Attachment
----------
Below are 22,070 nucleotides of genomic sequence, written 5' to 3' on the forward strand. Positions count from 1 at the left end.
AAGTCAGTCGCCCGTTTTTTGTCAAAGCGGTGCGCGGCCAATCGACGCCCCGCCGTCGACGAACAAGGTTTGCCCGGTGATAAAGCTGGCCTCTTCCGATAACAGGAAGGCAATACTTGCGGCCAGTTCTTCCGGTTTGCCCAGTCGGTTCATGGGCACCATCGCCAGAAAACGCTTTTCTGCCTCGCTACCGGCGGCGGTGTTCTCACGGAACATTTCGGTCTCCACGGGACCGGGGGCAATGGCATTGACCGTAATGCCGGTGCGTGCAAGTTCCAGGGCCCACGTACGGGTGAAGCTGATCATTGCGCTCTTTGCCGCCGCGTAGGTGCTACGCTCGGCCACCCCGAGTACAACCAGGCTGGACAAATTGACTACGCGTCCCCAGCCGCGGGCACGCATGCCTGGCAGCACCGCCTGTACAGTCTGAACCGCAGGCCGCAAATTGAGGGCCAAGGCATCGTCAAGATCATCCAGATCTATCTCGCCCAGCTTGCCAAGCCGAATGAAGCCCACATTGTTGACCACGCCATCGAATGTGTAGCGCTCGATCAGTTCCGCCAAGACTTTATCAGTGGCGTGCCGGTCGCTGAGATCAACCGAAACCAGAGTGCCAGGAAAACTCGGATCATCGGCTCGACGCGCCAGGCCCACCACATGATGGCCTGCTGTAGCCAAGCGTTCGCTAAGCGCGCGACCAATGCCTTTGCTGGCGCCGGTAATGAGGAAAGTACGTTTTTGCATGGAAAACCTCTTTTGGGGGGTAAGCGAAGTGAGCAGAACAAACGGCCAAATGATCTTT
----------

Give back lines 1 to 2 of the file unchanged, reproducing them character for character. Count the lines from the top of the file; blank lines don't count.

Below are 22,070 nucleotides of genomic sequence, written 5' to 3' on the forward strand. Positions count from 1 at the left end.
AAGTCAGTCGCCCGTTTTTTGTCAAAGCGGTGCGCGGCCAATCGACGCCCCGCCGTCGACGAACAAGGTTTGCCCGGTGATAAAGCTGGCCTCTTCCGATAACAGGAAGGCAATACTTGCGGCCAGTTCTTCCGGTTTGCCCAGTCGGTTCATGGGCACCATCGCCAGAAAACGCTTTTCTGCCTCGCTACCGGCGGCGGTGTTCTCACGGAACATTTCGGTCTCCACGGGACCGGGGGCAATGGCATTGACCGTAATGCCGGTGCGTGCAAGTTCCAGGGCCCACGTACGGGTGAAGCTGATCATTGCGCTCTTTGCCGCCGCGTAGGTGCTACGCTCGGCCACCCCGAGTACAACCAGGCTGGACAAATTGACTACGCGTCCCCAGCCGCGGGCACGCATGCCTGGCAGCACCGCCTGTACAGTCTGAACCGCAGGCCGCAAATTGAGGGCCAAGGCATCGTCAAGATCATCCAGATCTATCTCGCCCAGCTTGCCAAGCCGAATGAAGCCCACATTGTTGACCACGCCATCGAATGTGTAGCGCTCGATCAGTTCCGCCAAGACTTTATCAGTGGCGTGCCGGTCGCTGAGATCAACCGAAACCAGAGTGCCAGGAAAACTCGGATCATCGGCTCGACGCGCCAGGCCCACCACATGATGGCCTGCTGTAGCCAAGCGTTCGCTAAGCGCGCGACCAATGCCTTTGCTGGCGCCGGTAATGAGGAAAGTACGTTTTTGCATGGAAAACCTCTTTTGGGGGGTAAGCGAAGTGAGCAGAACAAACGGCCAAATGATCTTT